In a Polish museum dedicated to the “Warsaw Uprising” of 1944, one room stood out in particular for me — the one dedicated to the role of the press. In the midst of the fighting, a vibrant free press community continued.
Throughout much of the book of Judges a consistent pattern emerges: the Israelites disobey God, find themselves oppressed for many years, a judge arises to bring peace for a few decades, and then they start the cycle all over.
Over the weekend, U.S. Special Operations forces trapped terrorist leader Abu Bakr al-Baghdadi, who then killed himself with a suicide blast. The world is safer with al-Baghdadi no longer planning terrorist activities. But that doesn’t mean we should cheer his death.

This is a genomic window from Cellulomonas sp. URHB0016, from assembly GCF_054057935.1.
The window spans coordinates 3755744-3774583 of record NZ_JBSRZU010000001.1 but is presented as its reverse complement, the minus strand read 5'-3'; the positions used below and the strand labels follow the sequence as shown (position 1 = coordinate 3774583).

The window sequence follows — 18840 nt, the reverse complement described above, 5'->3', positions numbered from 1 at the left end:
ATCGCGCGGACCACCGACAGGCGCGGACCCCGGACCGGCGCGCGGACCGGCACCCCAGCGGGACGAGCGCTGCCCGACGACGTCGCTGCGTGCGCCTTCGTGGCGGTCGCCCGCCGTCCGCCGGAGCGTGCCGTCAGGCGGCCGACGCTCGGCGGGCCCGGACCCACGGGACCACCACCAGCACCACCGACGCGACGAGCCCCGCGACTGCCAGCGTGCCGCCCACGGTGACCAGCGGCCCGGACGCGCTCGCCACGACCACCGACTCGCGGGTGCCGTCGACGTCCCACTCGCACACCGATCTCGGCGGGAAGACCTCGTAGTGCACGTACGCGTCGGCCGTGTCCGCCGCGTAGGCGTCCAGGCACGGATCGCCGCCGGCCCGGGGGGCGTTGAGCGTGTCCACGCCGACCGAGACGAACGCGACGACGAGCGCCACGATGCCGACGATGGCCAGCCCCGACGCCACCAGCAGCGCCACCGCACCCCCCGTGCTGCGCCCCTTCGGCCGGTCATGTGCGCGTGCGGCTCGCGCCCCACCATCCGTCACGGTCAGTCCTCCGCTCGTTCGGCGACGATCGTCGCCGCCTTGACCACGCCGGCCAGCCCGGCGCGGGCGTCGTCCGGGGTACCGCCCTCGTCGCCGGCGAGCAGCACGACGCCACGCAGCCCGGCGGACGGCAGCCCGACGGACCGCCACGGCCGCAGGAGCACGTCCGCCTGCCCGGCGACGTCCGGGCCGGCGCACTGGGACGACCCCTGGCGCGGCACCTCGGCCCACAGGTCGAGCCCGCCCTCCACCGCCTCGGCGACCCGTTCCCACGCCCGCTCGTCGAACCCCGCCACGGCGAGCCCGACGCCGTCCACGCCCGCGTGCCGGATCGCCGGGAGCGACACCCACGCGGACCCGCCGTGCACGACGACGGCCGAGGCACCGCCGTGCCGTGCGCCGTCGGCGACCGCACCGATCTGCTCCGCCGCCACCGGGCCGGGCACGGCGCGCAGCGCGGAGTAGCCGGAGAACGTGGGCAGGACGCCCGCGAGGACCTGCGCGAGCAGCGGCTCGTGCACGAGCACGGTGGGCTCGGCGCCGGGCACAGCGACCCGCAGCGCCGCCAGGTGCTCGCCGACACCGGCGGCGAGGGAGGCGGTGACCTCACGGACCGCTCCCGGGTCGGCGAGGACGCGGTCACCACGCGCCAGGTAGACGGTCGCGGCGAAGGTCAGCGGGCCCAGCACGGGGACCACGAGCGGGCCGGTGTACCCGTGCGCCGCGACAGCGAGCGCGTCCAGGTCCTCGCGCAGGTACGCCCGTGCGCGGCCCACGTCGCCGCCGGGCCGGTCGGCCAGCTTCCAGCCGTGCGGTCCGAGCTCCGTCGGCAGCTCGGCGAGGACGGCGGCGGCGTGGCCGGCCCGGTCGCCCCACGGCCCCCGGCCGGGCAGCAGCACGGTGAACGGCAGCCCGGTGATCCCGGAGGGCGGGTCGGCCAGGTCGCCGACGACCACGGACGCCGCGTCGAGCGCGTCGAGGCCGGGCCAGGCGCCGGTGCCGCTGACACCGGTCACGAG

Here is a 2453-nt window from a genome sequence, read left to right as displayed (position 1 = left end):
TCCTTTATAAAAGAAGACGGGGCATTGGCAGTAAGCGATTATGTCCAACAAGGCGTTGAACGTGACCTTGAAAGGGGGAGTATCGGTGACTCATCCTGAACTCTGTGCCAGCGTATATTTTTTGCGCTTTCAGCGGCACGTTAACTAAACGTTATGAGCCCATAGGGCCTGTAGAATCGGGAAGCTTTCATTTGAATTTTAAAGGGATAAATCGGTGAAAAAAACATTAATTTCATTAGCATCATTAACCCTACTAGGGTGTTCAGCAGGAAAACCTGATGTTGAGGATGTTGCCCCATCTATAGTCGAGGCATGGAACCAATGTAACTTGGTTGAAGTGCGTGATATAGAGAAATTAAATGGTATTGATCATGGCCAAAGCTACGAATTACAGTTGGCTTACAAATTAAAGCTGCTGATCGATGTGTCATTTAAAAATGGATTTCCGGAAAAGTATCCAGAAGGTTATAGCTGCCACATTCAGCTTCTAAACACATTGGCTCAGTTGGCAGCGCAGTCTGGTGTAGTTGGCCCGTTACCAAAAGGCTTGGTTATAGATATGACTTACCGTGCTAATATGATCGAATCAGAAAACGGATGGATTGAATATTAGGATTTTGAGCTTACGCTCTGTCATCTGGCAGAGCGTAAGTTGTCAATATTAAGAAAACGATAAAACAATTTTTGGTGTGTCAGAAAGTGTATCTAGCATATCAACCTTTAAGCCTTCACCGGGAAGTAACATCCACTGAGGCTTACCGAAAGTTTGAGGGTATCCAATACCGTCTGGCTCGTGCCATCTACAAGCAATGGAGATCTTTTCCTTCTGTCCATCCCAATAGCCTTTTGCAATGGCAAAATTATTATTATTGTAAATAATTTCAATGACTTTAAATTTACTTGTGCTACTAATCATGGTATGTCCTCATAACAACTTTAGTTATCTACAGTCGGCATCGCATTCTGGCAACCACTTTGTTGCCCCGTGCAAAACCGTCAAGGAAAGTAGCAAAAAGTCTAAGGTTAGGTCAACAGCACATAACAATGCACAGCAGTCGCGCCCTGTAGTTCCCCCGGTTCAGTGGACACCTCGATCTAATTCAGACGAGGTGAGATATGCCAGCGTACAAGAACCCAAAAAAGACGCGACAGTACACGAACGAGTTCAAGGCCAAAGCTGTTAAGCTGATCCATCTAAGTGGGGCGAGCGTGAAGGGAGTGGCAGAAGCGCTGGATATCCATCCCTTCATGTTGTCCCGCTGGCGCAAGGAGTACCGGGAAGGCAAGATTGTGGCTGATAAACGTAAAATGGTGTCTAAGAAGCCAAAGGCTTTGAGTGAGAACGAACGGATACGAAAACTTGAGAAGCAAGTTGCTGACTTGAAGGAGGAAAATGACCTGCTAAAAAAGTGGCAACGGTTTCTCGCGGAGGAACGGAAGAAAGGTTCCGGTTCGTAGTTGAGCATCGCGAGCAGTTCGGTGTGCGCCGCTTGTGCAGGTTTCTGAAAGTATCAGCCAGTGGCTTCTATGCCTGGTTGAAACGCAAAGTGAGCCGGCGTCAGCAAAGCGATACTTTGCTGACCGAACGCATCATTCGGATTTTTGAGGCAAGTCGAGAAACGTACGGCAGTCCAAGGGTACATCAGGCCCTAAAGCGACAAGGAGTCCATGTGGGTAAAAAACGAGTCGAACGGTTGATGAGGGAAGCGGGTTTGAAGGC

Imagine a world where Christians — both those running for office and those just planning to vote — actually applied the Golden Rule. With that goal in mind, Baptist and other denominational leaders are calling for Christians to act Christlike, even in political conversations.
When Zacchaeus met Jesus and recognized his sins, he did more than say a prayer. And a critical part of that story is the financial payments. But are we unwilling to let a Zacchaeus walk such a path of redemption?
We saw a prophetic example earlier this week at the United Nations. And like many of the Old Testament prophets, this modern one did not come from a prominent position of power. But God doesn’t usually speak through the powerful.